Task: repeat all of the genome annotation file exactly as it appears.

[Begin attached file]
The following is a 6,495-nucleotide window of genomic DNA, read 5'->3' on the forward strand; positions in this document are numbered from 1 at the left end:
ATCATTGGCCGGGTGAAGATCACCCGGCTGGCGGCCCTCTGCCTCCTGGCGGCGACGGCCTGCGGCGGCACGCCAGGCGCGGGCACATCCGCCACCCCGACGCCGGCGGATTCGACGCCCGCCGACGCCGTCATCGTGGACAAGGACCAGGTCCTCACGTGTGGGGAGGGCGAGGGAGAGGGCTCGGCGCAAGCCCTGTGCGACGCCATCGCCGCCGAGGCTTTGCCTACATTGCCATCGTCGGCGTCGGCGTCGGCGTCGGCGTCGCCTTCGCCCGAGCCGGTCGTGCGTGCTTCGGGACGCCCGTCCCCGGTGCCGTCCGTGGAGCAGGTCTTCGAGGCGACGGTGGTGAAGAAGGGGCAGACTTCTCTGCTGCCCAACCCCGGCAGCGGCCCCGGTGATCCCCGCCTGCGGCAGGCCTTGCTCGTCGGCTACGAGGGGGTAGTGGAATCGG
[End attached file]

The following is a 6,495-nucleotide window of genomic DNA, read 5'->3' on the forward strand; positions in this document are numbered from 1 at the left end:
ATCATTGGCCGGGTGAAGATCACCCGGCTGGCGGCCCTCTGCCTCCTGGCGGCGACGGCCTGCGGCGGCACGCCAGGCGCGGGCACATCCGCCACCCCGACGCCGGCGGATTCGACGCCCGCCGACGCCGTCATCGTGGACAAGGACCAGGTCCTCACGTGTGGGGAGGGCGAGGGAGAGGGCTCGGCGCAAGCCCTGTGCGACGCCATCGCCGCCGAGGCTTTGCCTACATTGCCATCGTCGGCGTCGGCGTCGGCGTCGGCGTCGCCTTCGCCCGAGCCGGTCGTGCGTGCTTCGGGACGCCCGTCCCCGGTGCCGTCCGTGGAGCAGGTCTTCGAGGCGACGGTGGTGAAGAAGGGGCAGACTTCTCTGCTGCCCAACCCCGGCAGCGGCCCCGGTGATCCCCGCCTGCGGCAGGCCTTGCTCGTCGGCTACGAGGGGGTAGTGGAATCGG